NEW YORK (CBSNewYork) – Prada’s SoHo is being accused of a fashion fail and has been forced to pull what some are calling a blackface window display following increasing complaints.
It was the face on a new line of Prada bags, jewelry, t-shirts, key chains, and more.READ MORE: Police Reveal More Details In Death Of 10-Year-Old Ayden Wolfe; Mother's Boyfriend Ryan Cato Faces Murder Charges
A character named Otto was prominently displayed in store windows on Broadway in the SoHo shop. Many in the area shook their heads with disbelief at how Otto was designed.
“That’s really upsetting,” Rachel Ylanet said.
Among the first to call attention to the display’s controversial look was a staff attorney for the Center for Constitutional Rights; declaring it “blackface imagery,” “racist,” and “denigrating.”
The messages prompted some to stand outside the store and try and persuade shoppers to go elsewhere.
“How it got this far, how it made it to a store display then no one said ‘maybe this is not a good idea’ baffles me even more,” window shopper Shannon told CBS2’s Dave Carlin.
Prada did not stand behind that display, putting up another one hastily before putting out a statement.READ MORE: Long Island Rail Road Riders Face Crowded Trains On First Day Of Service Cuts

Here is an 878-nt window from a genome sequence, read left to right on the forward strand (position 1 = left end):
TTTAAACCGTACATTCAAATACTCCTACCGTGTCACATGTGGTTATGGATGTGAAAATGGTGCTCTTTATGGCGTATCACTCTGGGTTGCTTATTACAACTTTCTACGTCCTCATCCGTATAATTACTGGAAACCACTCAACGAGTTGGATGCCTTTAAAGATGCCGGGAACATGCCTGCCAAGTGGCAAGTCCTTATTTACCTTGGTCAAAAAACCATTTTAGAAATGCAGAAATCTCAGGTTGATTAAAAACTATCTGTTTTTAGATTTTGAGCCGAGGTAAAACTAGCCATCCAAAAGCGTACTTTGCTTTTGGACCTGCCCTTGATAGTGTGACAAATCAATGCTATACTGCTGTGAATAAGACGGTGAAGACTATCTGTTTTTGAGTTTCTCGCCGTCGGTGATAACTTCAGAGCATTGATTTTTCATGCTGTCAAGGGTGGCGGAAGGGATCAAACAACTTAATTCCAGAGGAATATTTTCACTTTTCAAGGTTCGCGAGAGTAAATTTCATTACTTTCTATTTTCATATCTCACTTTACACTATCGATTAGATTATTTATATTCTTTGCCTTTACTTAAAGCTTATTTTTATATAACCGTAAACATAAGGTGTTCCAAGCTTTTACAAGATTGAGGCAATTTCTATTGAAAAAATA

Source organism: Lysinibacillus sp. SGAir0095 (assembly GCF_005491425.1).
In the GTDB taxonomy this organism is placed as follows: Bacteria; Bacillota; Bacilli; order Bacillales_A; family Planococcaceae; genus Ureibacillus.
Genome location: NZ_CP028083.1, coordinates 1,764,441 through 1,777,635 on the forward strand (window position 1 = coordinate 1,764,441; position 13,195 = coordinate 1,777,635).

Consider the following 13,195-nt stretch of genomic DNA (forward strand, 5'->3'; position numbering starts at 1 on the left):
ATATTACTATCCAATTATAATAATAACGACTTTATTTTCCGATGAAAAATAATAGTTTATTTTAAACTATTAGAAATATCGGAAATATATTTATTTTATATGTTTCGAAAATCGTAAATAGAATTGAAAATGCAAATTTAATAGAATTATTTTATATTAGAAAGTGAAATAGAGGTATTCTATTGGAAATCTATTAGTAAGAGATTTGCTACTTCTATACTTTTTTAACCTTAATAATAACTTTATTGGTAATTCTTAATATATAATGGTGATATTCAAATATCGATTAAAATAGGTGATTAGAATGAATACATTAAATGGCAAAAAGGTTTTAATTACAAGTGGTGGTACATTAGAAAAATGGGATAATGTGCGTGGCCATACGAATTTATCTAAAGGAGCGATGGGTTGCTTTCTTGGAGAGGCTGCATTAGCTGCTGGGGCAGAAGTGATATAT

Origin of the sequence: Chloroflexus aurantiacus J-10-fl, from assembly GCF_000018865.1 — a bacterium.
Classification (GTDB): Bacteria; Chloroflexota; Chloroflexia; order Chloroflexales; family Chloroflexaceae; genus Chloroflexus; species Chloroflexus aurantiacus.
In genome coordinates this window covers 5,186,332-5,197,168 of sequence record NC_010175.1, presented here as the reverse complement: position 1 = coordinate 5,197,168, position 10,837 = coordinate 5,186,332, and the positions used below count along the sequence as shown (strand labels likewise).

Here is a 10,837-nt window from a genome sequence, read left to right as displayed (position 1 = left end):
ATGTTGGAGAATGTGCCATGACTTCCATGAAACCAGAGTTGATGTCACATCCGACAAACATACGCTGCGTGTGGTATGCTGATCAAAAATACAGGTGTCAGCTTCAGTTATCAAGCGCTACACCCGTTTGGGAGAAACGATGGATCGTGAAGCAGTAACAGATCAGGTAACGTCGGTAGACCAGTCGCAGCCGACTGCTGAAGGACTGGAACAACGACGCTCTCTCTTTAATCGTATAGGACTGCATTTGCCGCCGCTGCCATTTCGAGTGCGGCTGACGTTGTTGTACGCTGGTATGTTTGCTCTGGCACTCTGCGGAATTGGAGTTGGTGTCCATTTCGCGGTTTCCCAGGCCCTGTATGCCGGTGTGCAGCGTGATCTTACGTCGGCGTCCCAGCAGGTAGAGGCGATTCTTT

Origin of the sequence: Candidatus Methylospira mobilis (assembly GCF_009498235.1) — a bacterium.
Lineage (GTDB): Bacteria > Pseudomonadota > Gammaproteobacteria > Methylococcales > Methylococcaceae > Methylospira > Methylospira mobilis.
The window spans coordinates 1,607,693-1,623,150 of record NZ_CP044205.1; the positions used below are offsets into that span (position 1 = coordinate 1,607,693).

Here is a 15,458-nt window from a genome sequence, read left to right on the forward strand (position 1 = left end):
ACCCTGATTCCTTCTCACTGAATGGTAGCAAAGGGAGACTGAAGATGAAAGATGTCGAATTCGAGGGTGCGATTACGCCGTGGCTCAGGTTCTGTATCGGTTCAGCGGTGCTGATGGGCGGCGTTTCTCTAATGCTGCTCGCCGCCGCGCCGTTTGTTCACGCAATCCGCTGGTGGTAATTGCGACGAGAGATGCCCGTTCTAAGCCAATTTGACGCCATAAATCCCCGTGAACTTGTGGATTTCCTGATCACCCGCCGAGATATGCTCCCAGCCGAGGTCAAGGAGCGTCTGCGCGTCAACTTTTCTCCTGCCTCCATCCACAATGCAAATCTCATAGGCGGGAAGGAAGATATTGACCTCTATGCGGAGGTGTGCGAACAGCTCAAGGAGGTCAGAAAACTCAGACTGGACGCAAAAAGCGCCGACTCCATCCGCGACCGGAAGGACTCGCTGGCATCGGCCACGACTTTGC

The company contented that these are “imaginary creatures” and “certainly not blackface.”
Fans of the brand think the controversy has been blown out of proportion.
“When I first saw them thought I didn’t think anything of it,” Joel Smith said.
“I’m not gonna look at that and say ‘oh my god that’s racist.’”
Prada executives said they abhor all forms of racism and racist imagery, but New York City councilman Jumaane Williams wants more from Prada.
“It was not an apology. There’s no way you could not know this was racist… You shouldn’t be in business,” the candidate for New York City public advocate said.
Prada not only withdrew the characters from display, they also stopped selling them.MORE NEWS: NYPD Making Progress Bringing In And Promoting Women, But It Still Has A Lot Of Work To Do
The now defunct figures were part of the “Pradamalia” line, the company described them as “one part biological, one part technological, and all parts Prada.”